• Use the words “see me” instead of writing lengthy explanations. It can be much more efficient to explain some issues face to face.
  • If the assignment has sections, grade each part separately. This will help you grade consistently as well as efficiently.
  • Make notes to yourself as you grade. This will help with consistency and make it easier to find student work if you change your mind.
  • Use abbreviations or symbols for common feedback and provide a key to the class.
  • Use spreadsheets (e.g. Excel) or a grade book in the learning management system to keep track of student grades. These tools can automate most or all of the calculations you might need to perform to compute student grades. They can also reveal informative patterns in student grades.

Suggestions for marking up student writing efficiently:

  • Read a random sampling of submissions first. Instead of diving right into the pile, get a broad sense of what kind of work the class is doing. Consider taking an hour to skim through all or most of the submissions before doing any grading. Getting an overview of consistent errors, consistent good points, and the quality range on the assignment will cut down on the time spent on each paper later.
  • Spend a reasonable amount of time on each student submission. You will be tempted to spend too much time on submissions that have problems. Use a timer and allow a specified period of time per paper. This will allow you to address all assignments including giving good papers good comments.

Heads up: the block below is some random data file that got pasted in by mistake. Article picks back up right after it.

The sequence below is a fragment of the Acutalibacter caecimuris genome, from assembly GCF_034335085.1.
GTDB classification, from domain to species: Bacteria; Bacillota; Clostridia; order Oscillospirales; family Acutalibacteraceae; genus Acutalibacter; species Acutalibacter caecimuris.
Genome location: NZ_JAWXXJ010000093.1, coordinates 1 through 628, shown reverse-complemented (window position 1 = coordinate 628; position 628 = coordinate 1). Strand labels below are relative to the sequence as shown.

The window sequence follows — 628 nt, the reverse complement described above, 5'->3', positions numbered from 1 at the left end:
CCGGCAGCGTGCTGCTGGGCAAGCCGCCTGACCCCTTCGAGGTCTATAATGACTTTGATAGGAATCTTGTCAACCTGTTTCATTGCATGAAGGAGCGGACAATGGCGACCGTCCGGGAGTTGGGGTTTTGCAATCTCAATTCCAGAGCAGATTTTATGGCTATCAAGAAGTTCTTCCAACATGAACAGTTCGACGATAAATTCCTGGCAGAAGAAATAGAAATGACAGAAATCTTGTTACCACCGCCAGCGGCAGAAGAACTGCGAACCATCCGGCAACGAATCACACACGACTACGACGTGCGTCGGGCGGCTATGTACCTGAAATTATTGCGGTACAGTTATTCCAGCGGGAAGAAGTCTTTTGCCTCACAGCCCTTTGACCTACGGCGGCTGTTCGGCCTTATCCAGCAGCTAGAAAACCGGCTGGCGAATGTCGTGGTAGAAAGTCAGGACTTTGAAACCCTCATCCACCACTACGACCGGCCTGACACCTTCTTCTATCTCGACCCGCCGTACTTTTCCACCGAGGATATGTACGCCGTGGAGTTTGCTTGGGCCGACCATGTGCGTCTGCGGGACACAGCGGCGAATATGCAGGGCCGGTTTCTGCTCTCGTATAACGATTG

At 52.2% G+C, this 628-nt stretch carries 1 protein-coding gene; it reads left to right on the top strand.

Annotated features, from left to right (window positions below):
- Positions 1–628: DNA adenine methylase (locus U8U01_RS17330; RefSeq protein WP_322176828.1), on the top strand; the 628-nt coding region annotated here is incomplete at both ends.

• Make your feedback precise and concrete. Avoid filling the margins with comments. Students can absorb a limited amount of feedback. A couple of good remarks per page are enough to be helpful without being overwhelming. Things that recur—good and bad—can be included in your closing comment.
  • Don’t copyedit. Mark the first few instances of a particular type of editing error, but when errors recur, make a general note in the margin or mention them in the closing comment.
  • Papers that have not been proofread are not worth your time to read. Return them and help students understand how important it is to produce work appropriate for the audience—and that includes presenting good, clean, easily read text.

    In addition to these techniques, there are some situations that need additional considerations: Group Work and Multi-Section Courses.

    Group Work

    When assessing group work:

    • If both product and the group process are important, include both in students’ grades